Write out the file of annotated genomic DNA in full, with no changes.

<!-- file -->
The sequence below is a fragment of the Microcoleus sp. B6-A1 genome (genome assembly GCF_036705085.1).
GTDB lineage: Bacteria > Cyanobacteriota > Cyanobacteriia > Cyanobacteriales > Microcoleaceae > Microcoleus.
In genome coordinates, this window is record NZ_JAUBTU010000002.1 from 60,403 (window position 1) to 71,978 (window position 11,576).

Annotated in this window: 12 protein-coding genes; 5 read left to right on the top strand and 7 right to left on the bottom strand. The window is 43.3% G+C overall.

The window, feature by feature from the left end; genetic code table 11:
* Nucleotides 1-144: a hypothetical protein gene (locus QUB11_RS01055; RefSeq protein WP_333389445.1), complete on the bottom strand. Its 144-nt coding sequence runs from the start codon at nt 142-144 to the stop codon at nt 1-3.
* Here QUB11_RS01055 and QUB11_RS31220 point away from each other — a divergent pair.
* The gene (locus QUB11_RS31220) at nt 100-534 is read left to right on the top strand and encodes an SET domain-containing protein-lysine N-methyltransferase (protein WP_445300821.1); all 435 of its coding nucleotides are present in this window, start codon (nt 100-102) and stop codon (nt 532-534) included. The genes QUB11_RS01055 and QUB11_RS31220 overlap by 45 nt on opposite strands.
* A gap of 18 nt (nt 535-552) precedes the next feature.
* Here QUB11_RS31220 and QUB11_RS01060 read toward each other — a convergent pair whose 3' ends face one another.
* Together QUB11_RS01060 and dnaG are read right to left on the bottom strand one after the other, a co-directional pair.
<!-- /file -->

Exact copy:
The sequence below is a fragment of the Microcoleus sp. B6-A1 genome (genome assembly GCF_036705085.1).
GTDB lineage: Bacteria > Cyanobacteriota > Cyanobacteriia > Cyanobacteriales > Microcoleaceae > Microcoleus.
In genome coordinates, this window is record NZ_JAUBTU010000002.1 from 60,403 (window position 1) to 71,978 (window position 11,576).

Annotated in this window: 12 protein-coding genes; 5 read left to right on the top strand and 7 right to left on the bottom strand. The window is 43.3% G+C overall.

The window, feature by feature from the left end; genetic code table 11:
* Nucleotides 1-144: a hypothetical protein gene (locus QUB11_RS01055; RefSeq protein WP_333389445.1), complete on the bottom strand. Its 144-nt coding sequence runs from the start codon at nt 142-144 to the stop codon at nt 1-3.
* Here QUB11_RS01055 and QUB11_RS31220 point away from each other — a divergent pair.
* The gene (locus QUB11_RS31220) at nt 100-534 is read left to right on the top strand and encodes an SET domain-containing protein-lysine N-methyltransferase (protein WP_445300821.1); all 435 of its coding nucleotides are present in this window, start codon (nt 100-102) and stop codon (nt 532-534) included. The genes QUB11_RS01055 and QUB11_RS31220 overlap by 45 nt on opposite strands.
* A gap of 18 nt (nt 535-552) precedes the next feature.
* Here QUB11_RS31220 and QUB11_RS01060 read toward each other — a convergent pair whose 3' ends face one another.
* Together QUB11_RS01060 and dnaG are read right to left on the bottom strand one after the other, a co-directional pair.